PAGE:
1 June 2009
As the sweltering heat of the Syrian summer engulfs the streets of Yarmouk refugee camp, a group of schoolgirls dashes towards the cooling shade of nearby trees. Despite the heat, Leyla, Leilan, Gilnar, and Tasnim's spirits cannot be dampened as today (the 31st of May) marks the end of the examination period at Falouja School. Coincidentally, the World Health Organization (WHO) has also designated today as World No Tobacco Day. This annual initiative is designed to spread knowledge about the ill-effects of smoking through public awareness campaigns across the globe.
This year, the WHO is pressing for hard-hitting pictorial health warnings to be printed on cigarette, cigar, and other tobacco products' packaging. Currently, 23 countries, including four from the Eastern Mediterranean region, have supported the "Picture warnings save lives" campaign in full and have adhered to the WHO's pictorial health warnings request. Through conversations with school staff and students here in Yarmouk, it is clear that local UNRWA schools such as Falouja have not only embraced the WHO's message, but have engrained it within the schools' cultures.
"Our school, as a source of health awareness, is engaged in a number of activities aimed at highlighting the dangers of smoking," explains Heyfa' 'Okasha, Head Teacher of Falouja School. As she proceeds to describe these activities, it becomes evident that the variety of projects implemented reflects the importance which the school places on disseminating such knowledge. "In every school subject, we have discussions about the dangers of smoking. For example, our science teacher tells the students about the physically harmful effects while our religion teacher outlines the social and economic costs of forming such a habit."
In order to encourage students to express their opinions and new-found knowledge regarding tobacco use, the school organized a series of artistic and cultural activities, including poster competitions, song composing, and even playwriting. The fruits of students’ endeavors soon adorned school walls, and students performed their plays for neighboring schools.
On 10 March 2009, the school also held a health symposium where a doctor from the local community addressed the students and outlined how smoking can cause irreversible damage to the human body. "The doctor had a laptop computer and he showed us pictures about the damages that smoking causes to our bodies. We saw a lot of videos," explain Laila and Leilan, who attend Falouja School.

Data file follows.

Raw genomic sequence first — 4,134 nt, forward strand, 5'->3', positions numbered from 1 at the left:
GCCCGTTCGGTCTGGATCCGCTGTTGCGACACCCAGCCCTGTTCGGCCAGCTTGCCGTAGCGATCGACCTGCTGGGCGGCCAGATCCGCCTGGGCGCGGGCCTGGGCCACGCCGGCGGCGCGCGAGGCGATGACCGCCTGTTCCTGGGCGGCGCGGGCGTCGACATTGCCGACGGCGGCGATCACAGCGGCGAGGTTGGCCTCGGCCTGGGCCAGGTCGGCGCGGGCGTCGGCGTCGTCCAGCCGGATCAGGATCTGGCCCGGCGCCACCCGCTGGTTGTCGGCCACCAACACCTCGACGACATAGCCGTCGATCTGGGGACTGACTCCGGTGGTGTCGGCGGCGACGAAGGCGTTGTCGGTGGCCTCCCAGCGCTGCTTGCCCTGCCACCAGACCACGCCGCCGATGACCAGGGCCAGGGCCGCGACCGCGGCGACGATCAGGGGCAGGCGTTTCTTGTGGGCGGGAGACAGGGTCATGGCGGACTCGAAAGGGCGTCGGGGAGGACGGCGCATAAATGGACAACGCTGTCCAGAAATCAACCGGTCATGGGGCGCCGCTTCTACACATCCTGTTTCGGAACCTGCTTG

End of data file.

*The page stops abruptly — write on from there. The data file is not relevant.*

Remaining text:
Soon after the initial symposium, a similar presentation was delivered to the students' parents in order to address their own perceptions of tobacco use. As Khawla Sulaimani, an English teacher from nearby Ras el-Ein School, explains, "Children often imitate their parents; this is very common behaviour." Although this might suggest attitudes and behaviour can only be influenced in one direction, Sulaimani insists this is not the case. "It is up to the family as a whole to alter each other's behaviour. As a school, we give information about the effects of smoking to children so that they will then pass it on to their parents. We recently had a child who, after learning about the problems caused by tobacco, went home and said to her mother, 'Please don't smoke anymore, I don't want to lose you.' Following this, the mother decided to cut down on her smoking."
Encouragingly, Falouja School was not unique in organizing anti-tobacco campaigns in Syria. In Damascus alone, at least ten other UNRWA schools hosted similar health symposia and organized artistic and cultural projects.
The school hopes that its efforts will have a long-lasting impact. Indeed, the students’ attitude suggests that the WHO's call has not fallen on deaf ears. When asked if she would ever start smoking, Leyla responded, "No, no! Because we care about our health and our lungs would become black if we smoked!"
Text by Valere de Riedmatten
Photos by Valere de Riedmatten and Nouna Al-Dimashqiya